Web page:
How To, And How Not To, Dispute Inaccurate Credit Information

There are definite do’s and don’t’s when you find inaccurate information on your
credit report. Here are a few of the most important ones for your use.

  1. Collector.

Phone calls literally do not count.  Many banks and debt collectors erase recordings of calls after 90 days, so the evidence is completely lost.  Remember—it would be great if your credit gets cleaned up without hiring an attorney, but it may happen that you need to hire one, and if you do, that attorney (me) will need evidence to pursue your claim.  Certified letters are best.  Always keep a copy.

Do not use the online dispute function with the credit bureaus!  The online dispute function may look convenient but you are likely unaware that you are waiving your right to file a lawsuit and have a jury if you use the online dispute function.  Hidden in the small print are waivers of jury trial rights and the right to bring your case in court.  Instead you will be stuck in arbitration, with limited available damages, and your outcome will likely not be anywhere near as good as you could have obtained if you’d filed a lawsuit.

Also, be forewarned: at least one major bureau (Equifax) has automated its online disputes.  In other words, no human being at Equifax will ever see or evaluate your online dispute.  Your dispute will automatically be forwarded to the data furnisher for reinvestigation, but there are definitely times when you want a human being to look at your dispute.  Otherwise, it could be misclassified and this could prevent any credit correction.

  1. Disputing in Writing With the Credit Bureaus Is A Legal Requirement for Suing the Credit Bureaus.

Under the Federal Fair Credit Reporting Act, you must dispute with the credit bureaus (Equifax, Experian and TransUnion) before you can pursue your claim under the Fair Credit Reporting Act.  For the vast majority of cases, you cannot sue the credit bureaus unless you first dispute with them.  There are a few exceptions to this but in general we advise all of our clients to start out with a certified letter to the bureaus, cc to the creditor/debt collector, as it definitely looks good to try to straighten the problem out yourself before you hire a lawyer.

  1. In California, You Can Sue a Creditor/Debt Collector (a “furnisher” of credit information) Without First Disputing With the Credit Bureaus, But It Still is Good Form to Give the Creditor/Debt Collector a Chance to Fix The Problem Before You Sue.

California law permits a consumer to sue a creditor/bank/debt collector for inaccurate or incomplete credit information without first disputing with the credit bureaus.  (Federal law requires that you dispute with the credit bureaus before you are allowed to bring a lawsuit against a data furnisher.)  When many consumers find false information on their credit reports, they want to sue the creditor/bank/debt collector (the “data furnisher”) right away.  This is generally not a good idea.  It is always good form to give the creditor/bank/debt collector a written notice to clean up the false information before you bring a lawsuit.  If the case does go into litigation, you will look a lot more fair and reasonable.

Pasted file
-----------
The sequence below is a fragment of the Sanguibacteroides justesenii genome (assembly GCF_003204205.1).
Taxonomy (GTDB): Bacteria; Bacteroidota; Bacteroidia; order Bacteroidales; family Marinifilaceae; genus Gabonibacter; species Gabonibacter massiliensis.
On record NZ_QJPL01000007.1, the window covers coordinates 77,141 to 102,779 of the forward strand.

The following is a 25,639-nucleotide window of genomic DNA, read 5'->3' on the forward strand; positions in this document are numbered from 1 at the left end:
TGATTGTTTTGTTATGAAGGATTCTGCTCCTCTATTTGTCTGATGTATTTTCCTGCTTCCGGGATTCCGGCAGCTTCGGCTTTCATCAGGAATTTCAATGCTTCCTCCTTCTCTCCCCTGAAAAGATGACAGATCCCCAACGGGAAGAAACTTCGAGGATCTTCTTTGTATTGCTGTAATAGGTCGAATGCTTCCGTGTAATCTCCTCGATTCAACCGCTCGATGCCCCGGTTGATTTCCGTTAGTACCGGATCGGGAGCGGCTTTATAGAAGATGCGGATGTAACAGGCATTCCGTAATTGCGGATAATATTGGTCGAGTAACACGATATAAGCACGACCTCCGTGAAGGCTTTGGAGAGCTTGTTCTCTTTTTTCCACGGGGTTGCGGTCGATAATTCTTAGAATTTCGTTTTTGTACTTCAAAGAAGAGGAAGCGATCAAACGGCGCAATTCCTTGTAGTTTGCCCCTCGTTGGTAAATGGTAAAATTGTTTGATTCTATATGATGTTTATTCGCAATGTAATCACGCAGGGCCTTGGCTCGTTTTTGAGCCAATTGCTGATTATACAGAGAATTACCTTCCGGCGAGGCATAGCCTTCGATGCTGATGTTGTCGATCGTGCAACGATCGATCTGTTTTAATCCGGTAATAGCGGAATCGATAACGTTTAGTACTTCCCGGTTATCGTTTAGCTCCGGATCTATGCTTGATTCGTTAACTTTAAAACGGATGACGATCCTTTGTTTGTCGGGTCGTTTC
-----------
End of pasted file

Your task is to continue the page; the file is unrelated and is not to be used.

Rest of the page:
1. Provide the Credit Bureau and the Data Furnisher with Any Documents or Information To Help Them Make the Right Decision.

If you want your credit cleaned up, give the credit bureau and the data furnisher copies of the documents showing that the credit information is false or inaccurate.  Not only will this increase the likelihood that you will get your credit report corrected without having to file a lawsuit, but if you do have to file a lawsuit, you can say with conviction that you provided the bureaus and the data furnishers with the information they needed to make the right call.

  1. To Make Their Task Easy, Copy the Page of your Credit Report With the Inaccurate Information and Circle it For the Credit Bureau and for the Furnisher.

It helps the reinvestigation if you copy the page (or pages) of your credit report and circle or highlight the inaccurate information, and then send these pages along with your dispute letters.  This will make it easier for the credit bureaus and for the data furnishers to see exactly what you are disputing.

  1. Be Very, Very Careful of Using Credit Repair Organizations.

There are a handful of good credit repair organizations out there, but most are plain awful and will do more damage than good to your credit standing.  Credit repair organizations are usually not run by anyone with any real knowledge of the credit industry; a lot of these people had completely disrelated jobs when the economic downturn occurred, and jumped into the credit repair business.  Most credit repair organizations are high-volumn, low-quality operations that really do not help you at all.  I have seen many, many consumers who have had their credit situations worsened significantly because they hired a credit repair organization.

If you follow the steps in this short article, you can do it yourself and you’ll do a much better job of it.

Copyright © 2015, 2021 by Robert F. Brennan .  All rights reserved.

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